The pandemic has been very tough for small businesses. While for some business has slowed down, for others, it has stopped altogether. Several small businesses have shut shop and many others are likely to follow suit.
What did some small businesses do that helped them survive the pandemic while others failed to survive?
As the name suggests, emergency funds come in handy in times of emergencies. And the pandemic is perhaps one of the biggest emergencies any small business has faced in its lifetime. Small businesses which had a cash cushion to fall back on had more chances of surviving the pandemic than others. With the pandemic situation changing, it has been difficult for businesses to plan ahead, as an improvement in the situation has been followed by another wave, thus throwing their plans out of gear. Small businesses that have a cash reserve to fall on could live to fight another day.
This is something that every business needs to do, whether during a crisis or not. Each small business should look closely at all its costs-whether it is rent, payroll costs, utilities and so on and look to reduce costs as much as possible. Small businesses which were able to cut down on overheads to a large possible extent had better chances of surviving the pandemic. The sooner a small business was able to cut down on non-essential costs, the higher was its chances of survival.
Some income streams died down entirely during the pandemic, ringing the death knell for small businesses in that area. Many small businesses which could tweak their business model to generate new revenue streams could ride out the storm. Small businesses which had the capacity went on to produce masks and sanitisers because there is a high demand for those. This again worked better for some businesses than it did for others. What small businesses have realised is the importance of having alternate revenue streams to depend on when one stops.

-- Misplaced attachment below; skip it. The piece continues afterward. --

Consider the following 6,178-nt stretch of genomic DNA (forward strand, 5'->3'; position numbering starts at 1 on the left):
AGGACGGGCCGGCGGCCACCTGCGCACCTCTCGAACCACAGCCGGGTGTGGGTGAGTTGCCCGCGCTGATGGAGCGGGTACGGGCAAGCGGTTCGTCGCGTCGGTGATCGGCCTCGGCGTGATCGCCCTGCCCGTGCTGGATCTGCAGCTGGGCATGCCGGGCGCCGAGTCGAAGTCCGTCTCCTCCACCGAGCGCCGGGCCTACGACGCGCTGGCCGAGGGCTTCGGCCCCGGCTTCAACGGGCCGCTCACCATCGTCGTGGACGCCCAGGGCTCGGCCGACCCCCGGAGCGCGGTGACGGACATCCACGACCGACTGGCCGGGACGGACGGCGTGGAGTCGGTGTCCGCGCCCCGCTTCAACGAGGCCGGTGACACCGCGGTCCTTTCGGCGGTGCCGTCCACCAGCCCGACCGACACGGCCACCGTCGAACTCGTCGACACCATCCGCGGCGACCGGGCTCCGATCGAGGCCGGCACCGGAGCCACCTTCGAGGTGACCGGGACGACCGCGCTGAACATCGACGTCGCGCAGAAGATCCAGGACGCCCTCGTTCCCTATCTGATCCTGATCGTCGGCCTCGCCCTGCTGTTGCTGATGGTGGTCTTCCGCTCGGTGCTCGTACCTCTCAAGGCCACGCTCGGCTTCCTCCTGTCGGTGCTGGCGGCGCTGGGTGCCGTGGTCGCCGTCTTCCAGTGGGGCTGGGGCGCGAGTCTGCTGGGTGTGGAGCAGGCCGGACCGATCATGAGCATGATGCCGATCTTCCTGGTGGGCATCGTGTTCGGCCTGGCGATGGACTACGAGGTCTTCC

This was imperative even before the pandemic, but the pandemic has made it more vital. Businesses which had not focussed on digital were the ones the most hit by the pandemic. With the lockdowns and work- from- home, most people are staying indoors and connecting to the outside world through their phones. Hence, businesses which were not online had no way of reaching out to their customers. Also, just being online was not enough. It was important for businesses to have an online presence which attracted customers and translated into sales.
Whether a business was selling a product or service, contactless operations was the key to surviving the pandemic. Customers were staying in their homes, so a business had to go to their home instead. This was easier said and done for some businesses. Restaurants could focus more on food delivery; salon services could be offered at home and so on. But some businesses like gyms which cannot survive without physical presence had no choice. Overall, the learning for small businesses was to increase contactless operations as much as possible because even when the pandemic subsides, some trends are likely to continue.
Some of these lessons can be valuable for small businesses to survive future crisis situations.